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13 Feb 2018


As a member of the World Medical Association (WMA), the AMA takes great pride in highlighting the achievements of the WMA as a world leader in the development and promotion of global ethical standards for the medical profession.

While the WMA adopts a wide range of global policy statements on ethical issues related to medical professionalism, human rights, patient care, medical research and public health, it also actively counteracts violations of its ethical standards.

As examples, the WMA consistently condemns governments and others who threaten to compromise professional autonomy and clinical independence, as well as those who undermine the role of medical neutrality and fail to protect healthcare workers in areas of armed conflict.         

One of the oldest, and most defining, of the WMA’s ethical statements is the Declaration of Geneva, often considered a modern version of the Hippocratic Oath.   Established in 1947, the WMA (of which the Federal Council of the British Medical Association in Australia was a founding member) was particularly concerned with the global state of medical ethics and decided to take on the responsibility of developing ethical guidelines for the world’s doctors.

The WMA believed that developing an international oath, or pledge, to be recited upon graduating medical school, would impress upon newly qualified doctors the fundamental ethics of medicine and raise the standard of professional conduct.

Attempting to seek international consensus on a pledge that was relevant to, and representative of, doctors from a wide range of cultural, religious, racial, political and linguistically diverse backgrounds, was challenging, but in 1948 the 2nd WMA General Assembly officially adopted the Declaration of Geneva to serve that role.

Over the years, the Declaration has undergone only minor amendments, the exception being its most recent iteration. In October 2017, the 68th WMA General Assembly in Chicago adopted the 7th revision of the Declaration, a culmination of a two-year consultation with more than 100 member National Medical Associations, as well as the public.

According to the Chair of the WMA Declaration of Geneva Workgroup, Dr Ramin Walter Parsa-Parsi of the German Medical Association, when reviewing the document, the workgroup considered modern developments in medicine and medical ethics, as well as contemporary WMA policies and international literature.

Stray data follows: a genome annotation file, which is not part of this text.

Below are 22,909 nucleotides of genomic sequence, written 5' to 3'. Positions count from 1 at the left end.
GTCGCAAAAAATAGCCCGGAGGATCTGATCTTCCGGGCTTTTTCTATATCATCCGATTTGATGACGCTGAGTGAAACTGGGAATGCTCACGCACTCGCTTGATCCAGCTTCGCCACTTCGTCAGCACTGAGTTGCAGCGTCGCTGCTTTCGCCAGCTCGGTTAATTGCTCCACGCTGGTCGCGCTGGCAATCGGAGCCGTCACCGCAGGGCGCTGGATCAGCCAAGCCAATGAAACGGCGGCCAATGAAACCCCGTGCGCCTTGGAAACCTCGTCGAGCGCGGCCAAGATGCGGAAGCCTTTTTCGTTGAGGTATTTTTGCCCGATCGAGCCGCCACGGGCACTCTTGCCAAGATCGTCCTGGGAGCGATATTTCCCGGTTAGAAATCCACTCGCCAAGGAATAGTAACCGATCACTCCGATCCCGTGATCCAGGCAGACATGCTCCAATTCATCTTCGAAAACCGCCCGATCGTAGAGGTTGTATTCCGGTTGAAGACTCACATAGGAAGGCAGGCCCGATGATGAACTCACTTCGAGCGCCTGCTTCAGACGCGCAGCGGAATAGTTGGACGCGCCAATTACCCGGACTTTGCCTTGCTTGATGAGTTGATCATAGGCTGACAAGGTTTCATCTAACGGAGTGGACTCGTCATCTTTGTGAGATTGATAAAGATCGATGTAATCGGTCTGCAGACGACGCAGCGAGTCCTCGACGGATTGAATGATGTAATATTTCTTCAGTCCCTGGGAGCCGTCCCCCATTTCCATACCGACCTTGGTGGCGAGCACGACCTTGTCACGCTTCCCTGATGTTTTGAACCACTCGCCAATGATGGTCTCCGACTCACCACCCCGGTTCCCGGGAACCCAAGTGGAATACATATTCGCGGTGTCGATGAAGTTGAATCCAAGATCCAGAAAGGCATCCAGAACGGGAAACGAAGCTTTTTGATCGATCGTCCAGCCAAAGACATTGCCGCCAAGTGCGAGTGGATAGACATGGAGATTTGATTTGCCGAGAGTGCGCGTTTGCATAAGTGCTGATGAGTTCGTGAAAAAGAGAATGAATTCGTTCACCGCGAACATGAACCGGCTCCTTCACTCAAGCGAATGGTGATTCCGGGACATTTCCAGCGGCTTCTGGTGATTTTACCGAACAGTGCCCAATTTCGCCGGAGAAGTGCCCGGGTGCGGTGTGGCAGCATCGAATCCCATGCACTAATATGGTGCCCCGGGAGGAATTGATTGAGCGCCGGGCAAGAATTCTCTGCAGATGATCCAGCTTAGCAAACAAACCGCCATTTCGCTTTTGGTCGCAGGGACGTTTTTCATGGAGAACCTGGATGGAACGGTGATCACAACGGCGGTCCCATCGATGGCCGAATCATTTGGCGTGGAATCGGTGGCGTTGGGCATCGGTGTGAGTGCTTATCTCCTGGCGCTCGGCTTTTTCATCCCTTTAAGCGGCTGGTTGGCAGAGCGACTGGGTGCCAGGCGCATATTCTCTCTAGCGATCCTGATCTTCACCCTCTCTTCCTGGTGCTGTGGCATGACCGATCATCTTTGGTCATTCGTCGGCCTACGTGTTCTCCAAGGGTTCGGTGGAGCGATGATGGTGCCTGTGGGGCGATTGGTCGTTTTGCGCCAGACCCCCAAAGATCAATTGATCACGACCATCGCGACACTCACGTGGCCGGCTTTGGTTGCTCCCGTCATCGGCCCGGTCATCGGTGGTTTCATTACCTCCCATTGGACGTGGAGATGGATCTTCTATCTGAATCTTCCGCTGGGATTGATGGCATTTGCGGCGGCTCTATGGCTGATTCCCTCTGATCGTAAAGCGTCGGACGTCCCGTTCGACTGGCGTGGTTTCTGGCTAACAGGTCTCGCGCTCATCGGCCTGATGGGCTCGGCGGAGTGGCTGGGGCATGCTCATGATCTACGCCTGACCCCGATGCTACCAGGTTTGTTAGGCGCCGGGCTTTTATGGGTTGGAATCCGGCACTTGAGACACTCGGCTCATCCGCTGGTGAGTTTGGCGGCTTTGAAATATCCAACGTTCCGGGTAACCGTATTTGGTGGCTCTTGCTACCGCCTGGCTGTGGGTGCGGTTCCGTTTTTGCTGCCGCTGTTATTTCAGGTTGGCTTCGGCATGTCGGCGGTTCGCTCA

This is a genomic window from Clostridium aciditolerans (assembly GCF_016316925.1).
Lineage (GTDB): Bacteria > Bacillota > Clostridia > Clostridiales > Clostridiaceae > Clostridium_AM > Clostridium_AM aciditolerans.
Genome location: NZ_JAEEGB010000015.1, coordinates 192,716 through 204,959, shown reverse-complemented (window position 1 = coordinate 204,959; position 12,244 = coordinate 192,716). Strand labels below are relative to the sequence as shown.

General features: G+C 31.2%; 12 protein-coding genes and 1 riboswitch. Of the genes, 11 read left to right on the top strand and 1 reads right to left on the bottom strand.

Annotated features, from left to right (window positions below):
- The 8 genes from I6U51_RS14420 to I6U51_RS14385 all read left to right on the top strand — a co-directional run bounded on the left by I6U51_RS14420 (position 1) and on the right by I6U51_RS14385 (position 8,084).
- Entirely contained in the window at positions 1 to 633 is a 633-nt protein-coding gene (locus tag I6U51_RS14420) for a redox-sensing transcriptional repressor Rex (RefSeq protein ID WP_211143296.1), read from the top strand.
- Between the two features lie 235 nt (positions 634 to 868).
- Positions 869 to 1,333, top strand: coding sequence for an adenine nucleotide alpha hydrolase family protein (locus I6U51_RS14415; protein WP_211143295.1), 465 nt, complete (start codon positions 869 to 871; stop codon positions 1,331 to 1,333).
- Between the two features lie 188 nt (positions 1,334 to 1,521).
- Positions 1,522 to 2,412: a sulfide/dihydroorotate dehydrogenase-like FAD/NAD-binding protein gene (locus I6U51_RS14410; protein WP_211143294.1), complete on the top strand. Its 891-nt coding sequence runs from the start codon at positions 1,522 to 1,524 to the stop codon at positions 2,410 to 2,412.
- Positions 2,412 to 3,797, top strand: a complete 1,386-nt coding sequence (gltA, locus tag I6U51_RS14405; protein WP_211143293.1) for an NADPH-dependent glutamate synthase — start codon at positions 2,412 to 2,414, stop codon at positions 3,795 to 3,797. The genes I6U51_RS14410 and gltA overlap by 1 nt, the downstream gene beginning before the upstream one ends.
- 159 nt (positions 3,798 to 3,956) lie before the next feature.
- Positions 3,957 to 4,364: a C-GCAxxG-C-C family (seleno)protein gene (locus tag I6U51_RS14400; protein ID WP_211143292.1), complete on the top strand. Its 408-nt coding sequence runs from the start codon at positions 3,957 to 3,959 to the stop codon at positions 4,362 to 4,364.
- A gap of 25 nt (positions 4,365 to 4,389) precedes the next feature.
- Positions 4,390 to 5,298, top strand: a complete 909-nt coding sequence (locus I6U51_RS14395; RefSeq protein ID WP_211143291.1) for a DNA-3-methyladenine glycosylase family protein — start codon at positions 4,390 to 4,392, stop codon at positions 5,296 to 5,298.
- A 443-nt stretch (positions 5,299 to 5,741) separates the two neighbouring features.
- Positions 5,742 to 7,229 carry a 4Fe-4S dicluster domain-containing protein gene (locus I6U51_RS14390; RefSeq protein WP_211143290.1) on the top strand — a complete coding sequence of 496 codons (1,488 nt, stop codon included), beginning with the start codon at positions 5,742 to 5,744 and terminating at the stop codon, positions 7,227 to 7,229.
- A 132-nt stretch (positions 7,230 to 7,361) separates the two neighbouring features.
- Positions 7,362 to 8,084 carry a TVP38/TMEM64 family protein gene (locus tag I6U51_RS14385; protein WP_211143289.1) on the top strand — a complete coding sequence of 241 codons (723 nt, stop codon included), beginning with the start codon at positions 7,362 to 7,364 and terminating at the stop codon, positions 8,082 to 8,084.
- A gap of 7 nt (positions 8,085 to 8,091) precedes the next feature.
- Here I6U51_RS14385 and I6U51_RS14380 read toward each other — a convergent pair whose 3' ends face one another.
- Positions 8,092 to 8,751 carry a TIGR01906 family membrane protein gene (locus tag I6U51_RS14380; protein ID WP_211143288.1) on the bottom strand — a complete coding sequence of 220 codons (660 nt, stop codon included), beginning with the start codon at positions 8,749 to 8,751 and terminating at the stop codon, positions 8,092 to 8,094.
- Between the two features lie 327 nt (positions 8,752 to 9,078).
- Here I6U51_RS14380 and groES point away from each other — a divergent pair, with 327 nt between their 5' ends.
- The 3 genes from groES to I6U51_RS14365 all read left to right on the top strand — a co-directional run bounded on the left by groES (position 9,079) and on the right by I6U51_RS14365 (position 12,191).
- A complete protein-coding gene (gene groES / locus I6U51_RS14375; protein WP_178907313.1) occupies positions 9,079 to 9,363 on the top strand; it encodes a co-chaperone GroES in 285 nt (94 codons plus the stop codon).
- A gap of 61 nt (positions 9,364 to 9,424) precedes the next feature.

The Declaration has changed in subtle, but significant, ways. It is now more patient-centred. For the first time, it refers to patient autonomy and dignity and recognises the importance of ‘well-being’ to patient care. Further, the whole document has been reformatted to emphasise obligations to patients first followed by obligations to colleagues and society.

The updated Declaration better reflects the modern notion of collegiality, while doctors should respect their teachers, it now recognises they should respect their colleagues and students as well.  Particularly relevant to the Australian context, the Declaration acknowledges the essential role that physician ‘well-being’ (and not just health) has on a doctor’s ability to provide a high standard of patient care. 

In addition, it now refers to sharing medical knowledge for the benefit of the individual patient and wider health care, recognising the duty not just to the individual but the broader health system and society.

The WMA advocates that the Declaration of Geneva, now formally referred to as the Physician’s Pledge, be taken up on a global scale.  The AMA has formally adopted the updated Declaration of Geneva. It is our hope as well that the Declaration will unite doctors throughout the world by affirming the highest standards of ethical conduct in the profession’s service to humanity. 

The WMA Declaration of Geneva can be accessed at



Published: 13 Feb 2018